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Universal (2007)
Hendrix at his incendiary best...

Jimi Hendrix

This DVD is an essential purchase which charts one of the pivotal moments of rock history, when Jimi Hendrix exploded into America's consciousness with his ground breaking appearance at the fledgling Monterey Rock Festival.

As a series of talking heads knowledgably confirm, Hendrix's rise was meteoric. Keith Altman for example, makes the point that little more than 12 months before this festival appearance, Hendrix had been an unknown playing tiny clubs in New York, while Mitch Mitchell recalls that before Monterey 99% of the crowd didn't know who Jimi or The Experience were.

Rarely can any rock act have made such an impact on the back of a festival. There were other such moments of course such as Ritchie Havens and John Sebastian at Woodstock while Paul Butterfield, Otis Redding, The Who and Janis Joplin all left their mark at Monterey, but Hendrix's headline appearance marked a seismic social and cultural change.

What makes this DVD an essential purchase is both the excellent packaging, the reminiscences of Mitch Mitchell and Keith Altman in the liner notes and the superb editing, remastering and of course the newly filmed interviews, all of which are lucid and to the point.

And finally when you consider the Hendrix footage was culled from film of the actual festival, you realise the painstaking amount of work that has gone into this laudable project. And production credits aside, there is Hendrix himself a whirl of pink feather boa's and big medallion looking exactly like the psychedelic warrior he was.

And while much has been made about the vibe leading into this gig, and about how Hendrix was the new kid in town, the film really does capture the actual moments of Jimi launching all his nervous energy on his stunned American audience, close up.

He teeters on the brink of going out of tune, throws great spontaneous shapes above his head while playing, and offers cute psycho babble in between songs, but above all he redefines the whole of the rock and blues scene in little over 45 minutes.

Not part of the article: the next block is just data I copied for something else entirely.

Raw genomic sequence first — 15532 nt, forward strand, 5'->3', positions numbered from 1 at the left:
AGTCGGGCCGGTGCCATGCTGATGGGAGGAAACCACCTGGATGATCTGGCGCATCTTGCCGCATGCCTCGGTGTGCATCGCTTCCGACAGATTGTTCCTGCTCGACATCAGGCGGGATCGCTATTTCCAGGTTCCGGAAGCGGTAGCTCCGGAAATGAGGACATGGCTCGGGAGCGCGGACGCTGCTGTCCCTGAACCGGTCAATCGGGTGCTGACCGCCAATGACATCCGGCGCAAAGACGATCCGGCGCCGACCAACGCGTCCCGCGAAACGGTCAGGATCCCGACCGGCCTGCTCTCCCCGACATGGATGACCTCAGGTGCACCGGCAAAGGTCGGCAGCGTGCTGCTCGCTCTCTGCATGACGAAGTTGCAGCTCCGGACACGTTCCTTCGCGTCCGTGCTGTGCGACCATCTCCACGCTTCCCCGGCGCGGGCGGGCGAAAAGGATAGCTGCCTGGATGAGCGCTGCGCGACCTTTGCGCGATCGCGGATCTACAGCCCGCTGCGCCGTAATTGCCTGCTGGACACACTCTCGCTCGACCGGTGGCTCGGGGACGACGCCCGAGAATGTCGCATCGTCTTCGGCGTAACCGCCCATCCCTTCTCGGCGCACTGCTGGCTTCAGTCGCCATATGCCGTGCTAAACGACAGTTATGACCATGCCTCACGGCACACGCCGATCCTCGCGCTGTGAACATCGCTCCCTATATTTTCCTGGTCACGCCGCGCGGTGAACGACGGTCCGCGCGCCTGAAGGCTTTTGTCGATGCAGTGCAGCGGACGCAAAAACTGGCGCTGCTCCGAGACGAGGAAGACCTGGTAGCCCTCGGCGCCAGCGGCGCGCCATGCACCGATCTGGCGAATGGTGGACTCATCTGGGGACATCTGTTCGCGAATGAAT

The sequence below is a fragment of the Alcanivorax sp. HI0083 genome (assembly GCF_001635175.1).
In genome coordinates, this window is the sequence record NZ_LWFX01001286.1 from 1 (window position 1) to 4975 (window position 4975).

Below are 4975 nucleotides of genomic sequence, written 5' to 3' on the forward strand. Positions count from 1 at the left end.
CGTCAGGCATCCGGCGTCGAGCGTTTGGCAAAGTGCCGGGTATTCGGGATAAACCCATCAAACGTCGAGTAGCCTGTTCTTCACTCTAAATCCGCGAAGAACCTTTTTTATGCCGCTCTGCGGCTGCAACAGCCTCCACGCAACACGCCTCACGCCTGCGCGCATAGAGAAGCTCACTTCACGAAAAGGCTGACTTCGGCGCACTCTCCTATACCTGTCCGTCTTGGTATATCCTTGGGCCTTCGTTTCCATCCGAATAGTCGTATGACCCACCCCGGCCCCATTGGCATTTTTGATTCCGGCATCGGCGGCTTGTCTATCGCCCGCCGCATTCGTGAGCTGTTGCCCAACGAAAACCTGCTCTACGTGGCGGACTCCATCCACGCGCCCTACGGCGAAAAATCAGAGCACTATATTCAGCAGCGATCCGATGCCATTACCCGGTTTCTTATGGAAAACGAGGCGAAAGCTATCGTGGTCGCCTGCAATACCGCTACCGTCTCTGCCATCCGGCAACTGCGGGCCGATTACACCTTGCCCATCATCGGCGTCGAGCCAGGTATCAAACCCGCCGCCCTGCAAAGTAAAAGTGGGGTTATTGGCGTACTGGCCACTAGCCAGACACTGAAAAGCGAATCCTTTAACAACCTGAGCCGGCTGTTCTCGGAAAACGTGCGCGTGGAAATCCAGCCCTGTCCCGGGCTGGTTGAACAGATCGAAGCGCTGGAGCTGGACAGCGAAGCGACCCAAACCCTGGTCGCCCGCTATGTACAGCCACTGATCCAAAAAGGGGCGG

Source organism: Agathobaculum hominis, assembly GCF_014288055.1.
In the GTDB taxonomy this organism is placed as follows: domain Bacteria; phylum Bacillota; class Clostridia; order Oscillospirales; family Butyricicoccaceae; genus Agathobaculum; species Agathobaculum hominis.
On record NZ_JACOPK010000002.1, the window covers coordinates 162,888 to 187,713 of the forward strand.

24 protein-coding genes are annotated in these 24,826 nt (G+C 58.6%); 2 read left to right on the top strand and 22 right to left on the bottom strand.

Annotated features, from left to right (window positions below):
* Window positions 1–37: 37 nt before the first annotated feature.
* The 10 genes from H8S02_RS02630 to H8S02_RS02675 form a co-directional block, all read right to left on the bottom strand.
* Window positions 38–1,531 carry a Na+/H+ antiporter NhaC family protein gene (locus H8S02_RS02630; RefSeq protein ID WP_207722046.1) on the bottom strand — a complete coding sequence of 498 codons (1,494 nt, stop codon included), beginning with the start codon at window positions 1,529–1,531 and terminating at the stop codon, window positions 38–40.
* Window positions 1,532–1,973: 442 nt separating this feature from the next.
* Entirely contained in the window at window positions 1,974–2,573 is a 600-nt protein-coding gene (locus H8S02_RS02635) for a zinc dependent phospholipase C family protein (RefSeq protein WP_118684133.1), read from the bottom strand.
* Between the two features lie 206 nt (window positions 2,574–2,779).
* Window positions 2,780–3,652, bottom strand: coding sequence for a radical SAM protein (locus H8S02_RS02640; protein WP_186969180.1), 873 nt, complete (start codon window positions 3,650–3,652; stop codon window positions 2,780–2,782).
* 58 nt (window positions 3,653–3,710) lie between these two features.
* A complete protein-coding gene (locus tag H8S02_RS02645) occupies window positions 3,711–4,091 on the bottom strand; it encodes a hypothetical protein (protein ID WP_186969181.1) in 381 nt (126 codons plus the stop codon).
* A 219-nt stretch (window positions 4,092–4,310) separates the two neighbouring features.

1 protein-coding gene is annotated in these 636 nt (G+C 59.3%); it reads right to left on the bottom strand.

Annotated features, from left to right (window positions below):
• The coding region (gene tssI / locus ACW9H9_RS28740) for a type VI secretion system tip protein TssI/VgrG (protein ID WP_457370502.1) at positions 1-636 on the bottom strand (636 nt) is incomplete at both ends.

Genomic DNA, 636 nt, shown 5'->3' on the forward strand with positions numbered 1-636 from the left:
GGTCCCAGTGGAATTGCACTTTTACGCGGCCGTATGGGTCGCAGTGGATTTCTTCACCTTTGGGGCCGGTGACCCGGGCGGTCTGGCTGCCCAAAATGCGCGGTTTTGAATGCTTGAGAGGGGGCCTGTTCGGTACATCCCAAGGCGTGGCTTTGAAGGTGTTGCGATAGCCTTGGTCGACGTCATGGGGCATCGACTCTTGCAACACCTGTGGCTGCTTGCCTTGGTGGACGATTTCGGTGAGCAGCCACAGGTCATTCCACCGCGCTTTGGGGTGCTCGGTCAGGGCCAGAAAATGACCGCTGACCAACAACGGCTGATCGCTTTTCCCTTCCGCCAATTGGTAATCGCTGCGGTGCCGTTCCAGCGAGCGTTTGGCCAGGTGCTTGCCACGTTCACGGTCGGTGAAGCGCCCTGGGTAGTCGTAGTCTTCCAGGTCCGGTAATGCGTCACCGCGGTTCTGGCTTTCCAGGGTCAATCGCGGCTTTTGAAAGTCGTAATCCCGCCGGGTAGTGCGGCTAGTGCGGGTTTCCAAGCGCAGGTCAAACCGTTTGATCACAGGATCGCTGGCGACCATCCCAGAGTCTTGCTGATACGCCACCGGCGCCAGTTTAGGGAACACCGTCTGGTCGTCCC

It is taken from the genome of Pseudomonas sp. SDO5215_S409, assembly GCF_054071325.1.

To infuse a couple of old blues songs like 'Killing Floor and 'Rock Me Baby' with a new psychedelic vibrancy and sense of urgency was something only Hendrix could have done. You can both feel the sense of anticipation and awe before he launches into 'Foxy Lady'.

Hendrix further mesmerises the crowd with his rendition of Dylan's 'Like a Rollin Stone'. In fact it could be argued that the defining point in Hendrix's career comes at the the conclusion of 'Killing Floor' - featuring Jimi playing his guitar with his teeth - when the audience give him a raucous response.

Certainly the antics got more outrageous as the set progressed and this provides a curious counterpoint to the seated crowd who were more used to folk rock acts. And yet there is room for light and shade as Jimi almost relaxes and plays beautifully on the plaintive 'Wind Cries Mary'.

The violent end to the set although almost a carbon copy of The Who's earlier efforts, seemed out of place at the time, especially with Hendrix's Peace and Love image. But combined with the Keith Altman's idea of setting fire to his guitar and given the benefit of history, it is Hendrix' climactic finish that people remember most.

'Hendrix at Monterey' superbly captures the context of the times and with added stereo surround sound by Eddie Kramer and a high definition digital transfer, this DVD is as close as you will ever get to understanding what Hendrix was about and the impact he had at the time.

The additional excellent bonus material includes footage of a 1967 UK Chelmsford date and an interview with festival organiser Lou Adler and both further emphasize the seismic change that Hendrix was ushering in. Fascinating stuff! *****

The CD version of 'Live at Monterey' concentrates the mind as albums used to do before the advent of DVD's, as you can hear the impact Hendrix has on his audience. The set builds up a unique head of steam as Jimi all but envelops the crowd. And while the smashing of the amps sequence on the closing 'Wild Thing' doesn't make much of a pleasurable audio experience, the emcee's belated shout of 'Jim Hendrix' does give you a sense shock.

The CD comes complete with a fully annotated 12 page booklet including the late Derek Taylor's press releases, festival line-up information and glossy pics. Of course all self respecting Hendrix fans will have all the music, but the CD is as classy as it is a timely release to celebrate the 40th anniversary of Hendrix's ground breaking Monterey festival appearance.


Review by Pete Feenstra

GRTR! Best of 2007


***** Out of this world | **** Pretty damn fine |
*** OK, approach with caution unless you are a fan |
** Instant bargain bin fodder | * Ugly. Just ugly

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